The UK decided to vote in favor of Brexit in July, yet people are still busy discussing the after effects of this decision. A number of people agree that they would like to change their vote if given a second chance, but it seems like it’s a little too late in the day to make such wishes.

While many argue that Brexit isn’t worrisome, the truth is that there’s a need to worry. It is going to impact different industries, including online marketing. A number of experts argue that since digital marketing is without boundaries, Brexit will have no effect on it. However, latest reports seem to indicate a different direction.

How it Will Impact the Hiring Market

According to a new survey, employers expect a shortage of skilled employees in this niche, and the gap is only going to widen due to Brexit. The Robert Walters survey showed that human resource managers are concerned about the availability of skilled talent in the digital space. With Brexit in effect, the pool of talented online marketers will begin to dry up, putting hiring managers in a tough space.

Due to this, 41% employers are planning to increase pay scale to attract new and better talent as they plan to hire aggressively in the last quarter of 2016. Most employers are planning to hire at the top level with 25% companies looking at new directors and 49% companies looking at filling management level positions.

With businesses giving more importance to data driven approach, marketers with experience in handling and interpreting data are going to be hugely in demand. Additionally, those with experience in handling social media marketing can also expect to be rewarded with high salaries as they are going to be hugely in demand.

While this survey mainly looked at the job market in the UK, the truth is that Brexit may impact international job markets too since the UK is one of the biggest exporters of talent.

How it Will Impact the Transfer of Data

Businesses in the US will also be highly affected by Brexit. Until late last year, local online marketing agencies were protected by the Safe Harbor agreement, which regulated the transfer of personal data between the US and the EU.

Under the agreement, personal data could not be transferred outside the EU or the European Economic Area (EEA) unless the other country met the data protection standards set by the EU. The agreement applied to all countries outside the EEA, but mainly targeted American companies. It allowed American agencies to receive EU citizens’ data and self-certify that they adhered to the Safe Harbor agreement. This attested that their agency adhered to the European privacy standards.

However, the agreement was already being under the scanner ever since the leaks by Edward Snowden. The EU considers the US privacy laws to be inadequate, and announced new rules last year in December that will be implemented in 2018. The General Data Protection Regulation (GDPR) is designed to patch the gap and protect data. A number of US companies have already started to adapt to this framework so that they can meet the required standards when the GDPR comes into effect in mid 2018.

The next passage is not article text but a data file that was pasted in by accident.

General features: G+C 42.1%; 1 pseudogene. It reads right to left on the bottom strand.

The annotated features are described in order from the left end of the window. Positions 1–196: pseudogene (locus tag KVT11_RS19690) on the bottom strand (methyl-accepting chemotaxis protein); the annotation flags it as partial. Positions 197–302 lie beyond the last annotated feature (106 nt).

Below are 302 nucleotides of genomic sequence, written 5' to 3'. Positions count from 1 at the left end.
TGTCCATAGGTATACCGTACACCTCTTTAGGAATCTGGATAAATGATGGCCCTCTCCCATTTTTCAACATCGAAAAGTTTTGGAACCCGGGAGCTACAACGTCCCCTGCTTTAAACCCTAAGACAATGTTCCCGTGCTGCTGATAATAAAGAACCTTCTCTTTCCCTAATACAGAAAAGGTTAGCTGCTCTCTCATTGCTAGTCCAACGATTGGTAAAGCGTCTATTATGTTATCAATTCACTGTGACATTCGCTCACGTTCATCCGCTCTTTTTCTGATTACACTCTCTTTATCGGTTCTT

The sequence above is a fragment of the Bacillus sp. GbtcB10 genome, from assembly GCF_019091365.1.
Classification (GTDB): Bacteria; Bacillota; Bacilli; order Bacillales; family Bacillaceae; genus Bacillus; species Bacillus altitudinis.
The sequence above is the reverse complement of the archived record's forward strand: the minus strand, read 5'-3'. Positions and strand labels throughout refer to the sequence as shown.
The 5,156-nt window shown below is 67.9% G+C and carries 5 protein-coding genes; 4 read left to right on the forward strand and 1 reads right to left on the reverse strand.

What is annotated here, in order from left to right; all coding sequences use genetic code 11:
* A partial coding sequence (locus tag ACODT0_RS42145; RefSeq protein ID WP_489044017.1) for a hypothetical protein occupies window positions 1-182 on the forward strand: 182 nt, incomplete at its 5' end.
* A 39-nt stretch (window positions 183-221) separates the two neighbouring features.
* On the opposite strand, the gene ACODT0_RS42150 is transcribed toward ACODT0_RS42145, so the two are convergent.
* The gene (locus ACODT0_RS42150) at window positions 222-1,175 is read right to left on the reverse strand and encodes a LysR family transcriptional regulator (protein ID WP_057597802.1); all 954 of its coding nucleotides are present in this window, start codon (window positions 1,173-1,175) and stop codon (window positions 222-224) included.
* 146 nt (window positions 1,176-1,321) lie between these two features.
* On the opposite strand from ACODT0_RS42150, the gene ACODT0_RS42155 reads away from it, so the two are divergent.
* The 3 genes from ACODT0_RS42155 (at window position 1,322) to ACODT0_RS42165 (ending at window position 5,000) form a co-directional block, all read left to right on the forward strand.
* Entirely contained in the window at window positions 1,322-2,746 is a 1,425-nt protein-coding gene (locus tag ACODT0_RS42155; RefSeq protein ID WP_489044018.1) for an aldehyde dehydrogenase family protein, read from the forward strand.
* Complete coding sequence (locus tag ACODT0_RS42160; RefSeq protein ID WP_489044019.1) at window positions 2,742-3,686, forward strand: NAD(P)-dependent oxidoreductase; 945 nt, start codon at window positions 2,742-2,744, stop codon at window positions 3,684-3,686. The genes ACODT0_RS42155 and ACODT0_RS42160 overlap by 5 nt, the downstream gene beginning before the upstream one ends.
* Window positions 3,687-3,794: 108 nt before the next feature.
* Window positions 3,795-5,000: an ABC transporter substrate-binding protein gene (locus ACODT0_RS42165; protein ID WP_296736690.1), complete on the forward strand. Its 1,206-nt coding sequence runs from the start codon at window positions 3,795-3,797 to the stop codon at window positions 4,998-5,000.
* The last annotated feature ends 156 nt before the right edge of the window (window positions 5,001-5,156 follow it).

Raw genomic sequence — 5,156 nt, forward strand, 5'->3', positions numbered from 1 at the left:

The Safe Harbor agreement was completely overwritten in February 2016, and replaced with a new agreement called the Privacy Shield agreement. The new agreement was to control the data transfer between the EU and the US. However, now with Brexit, things seem to be a little tipsy.

One of the major questions is if the new Privacy Shield agreement would have to be negotiated, or if the EU would negotiate a new agreement with the UK since the English land is most probably going to have its own privacy laws. Some also argue that the EU might flag the UK privacy laws as inadequate. Things are not clear yet, but there may be a need to renegotiate terms between the EU, the UK and the US for the transfer of personal data.

Does Data Protection Really Affect The Industry?

Yes, it does. Businesses will have to think about a new internet marketing strategy. The current situation creates uncertainty for US businesses and online marketers who collect personal information from customers in the European Union.

Many US companies have incorporated “binding corporate agreements” and “model contract clauses” into their agreements, due to uncertainty in the current scenario. Both these instruments have approval from EU courts and allow EU citizens’ data to be transferred to other countries. Until a new plan is made, businesses can continue to gather data under these agreements.

Since businesses are global, marketers cannot stick to one country only. Not only big corporations but even small businesses are offering services and products all around the globe, and Europe is one of the biggest markets for American companies. Any changes in law will highly impact how business is done.

There are murmurs that the UK might adopt the EU privacy laws, but nothing has been made official yet.

How Brexit Will Impact the Economy

There are some small changes that can make a big difference. The slight change in currency may require some contracts to be renegotiated. Businesses may even have to change their marketing budgets, especially if they are under contract with a US agency.

Conclusion

Brexit is going to impact the world of online marketing, but not in a major way. At the end of the day, things are going to be fine. Some questioned if the UK might turn into a second China with stringent policies and banning of certain websites, especially with the EU’s announcement that Google is not a search engine. There were rumors of the UK changing how one uses Google in the country, but they all proved to be just rumours. Most agree that eventually time will take its toll and things will continue to be okay once this initial shock has washed away.